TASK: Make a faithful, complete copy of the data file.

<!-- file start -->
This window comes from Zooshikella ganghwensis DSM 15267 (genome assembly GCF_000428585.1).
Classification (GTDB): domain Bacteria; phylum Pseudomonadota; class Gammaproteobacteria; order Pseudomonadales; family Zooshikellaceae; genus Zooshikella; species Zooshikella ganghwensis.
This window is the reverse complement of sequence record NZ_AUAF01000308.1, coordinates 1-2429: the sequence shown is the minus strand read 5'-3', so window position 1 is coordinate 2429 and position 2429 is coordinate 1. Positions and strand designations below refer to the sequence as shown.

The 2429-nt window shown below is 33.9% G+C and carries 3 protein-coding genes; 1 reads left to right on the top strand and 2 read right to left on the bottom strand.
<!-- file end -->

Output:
This window comes from Zooshikella ganghwensis DSM 15267 (genome assembly GCF_000428585.1).
Classification (GTDB): domain Bacteria; phylum Pseudomonadota; class Gammaproteobacteria; order Pseudomonadales; family Zooshikellaceae; genus Zooshikella; species Zooshikella ganghwensis.
This window is the reverse complement of sequence record NZ_AUAF01000308.1, coordinates 1-2429: the sequence shown is the minus strand read 5'-3', so window position 1 is coordinate 2429 and position 2429 is coordinate 1. Positions and strand designations below refer to the sequence as shown.

The 2429-nt window shown below is 33.9% G+C and carries 3 protein-coding genes; 1 reads left to right on the top strand and 2 read right to left on the bottom strand.